The movie A Dangerous Method focuses on one specific aspect of psychology, the early years of psychoanalysis. The interaction between the well-known psychologists Sigmund Freud and Carl Jung was seminal in the creation of the new discipline. What the movie looks at is the importance of two other, less famous colleagues, Sabrina Spielrein and Otto Gross, who were influential at the beginning of the movement.
We’ve talked about how grief translates to film well, and how it dominates the discussion of mental health in American pop culture. The cinematic qualities of loss were easy to define and understand, so the emotion took hold as an appropriate topic for important movies. Many of those movies don’t have anything new to say about it. However, every so often, one does, and Ordinary People is one of those movies. By focusing on one family member’s grief and showing how it ripples through the other family members, the movie says something really powerful.
Dr. Frasier Crane has been overlooked in the last few years, but for many people, Kelsey Grammer’s psychiatrist was the mental health professional they knew best. For some, he might have been the only one. Through Cheers and its spin-off Frasier, he brought the good natured doctor (and some genuine mental health knowledge) to TV for 22 years.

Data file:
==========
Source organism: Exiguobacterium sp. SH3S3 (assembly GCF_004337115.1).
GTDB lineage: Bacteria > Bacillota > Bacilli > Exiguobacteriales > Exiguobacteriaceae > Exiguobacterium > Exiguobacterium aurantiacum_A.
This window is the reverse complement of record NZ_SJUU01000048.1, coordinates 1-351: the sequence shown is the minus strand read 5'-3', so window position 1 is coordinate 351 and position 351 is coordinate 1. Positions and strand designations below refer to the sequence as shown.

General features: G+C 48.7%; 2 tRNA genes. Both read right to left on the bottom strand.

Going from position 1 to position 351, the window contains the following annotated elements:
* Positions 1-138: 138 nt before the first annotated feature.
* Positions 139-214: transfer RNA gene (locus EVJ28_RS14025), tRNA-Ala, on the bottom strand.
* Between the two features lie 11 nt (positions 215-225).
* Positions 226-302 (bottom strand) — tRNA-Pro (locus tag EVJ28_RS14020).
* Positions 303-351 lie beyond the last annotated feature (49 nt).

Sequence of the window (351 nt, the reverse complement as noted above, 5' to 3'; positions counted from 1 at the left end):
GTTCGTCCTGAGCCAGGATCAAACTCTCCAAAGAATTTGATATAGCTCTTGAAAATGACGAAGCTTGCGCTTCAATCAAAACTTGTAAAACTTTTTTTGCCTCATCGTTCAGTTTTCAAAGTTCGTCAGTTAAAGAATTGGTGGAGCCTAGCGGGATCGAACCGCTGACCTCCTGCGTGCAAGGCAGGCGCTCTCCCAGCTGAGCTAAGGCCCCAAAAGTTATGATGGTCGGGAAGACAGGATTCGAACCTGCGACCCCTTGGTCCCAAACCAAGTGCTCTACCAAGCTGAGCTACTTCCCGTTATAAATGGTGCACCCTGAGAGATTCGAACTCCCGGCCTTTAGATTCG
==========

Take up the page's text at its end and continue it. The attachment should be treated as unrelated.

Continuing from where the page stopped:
I finally watched the worst movie yet for this blog, The Caveman’s Valentine. I’ve watched movies I thought would be terrible but were better than anticipated (A Beautiful Mind), and movies that I thought would be good but were just terrible (Girl Interrupted), but wow. This just takes the cake.
Debbie Plotnick, Mental Health America’s Senior Director of State Policy, will speak at Bryn Mawr College’s Graduate School of Social Work and Social Research Panel on the Affordable Care Act on Saturday, November 16, from 2:00 – 5:00 pm.
Other panelists are: Michael Campbell, JD, Director, Villanova University Law School Health Clinic, and Koyuki Yip, of the Public Policy Department of the Maternity Care Coalition.
Moderator of the panel is Darlyne Bailey, Dean of Bryn Mawr’s Graduate School of Social Work and Social Research.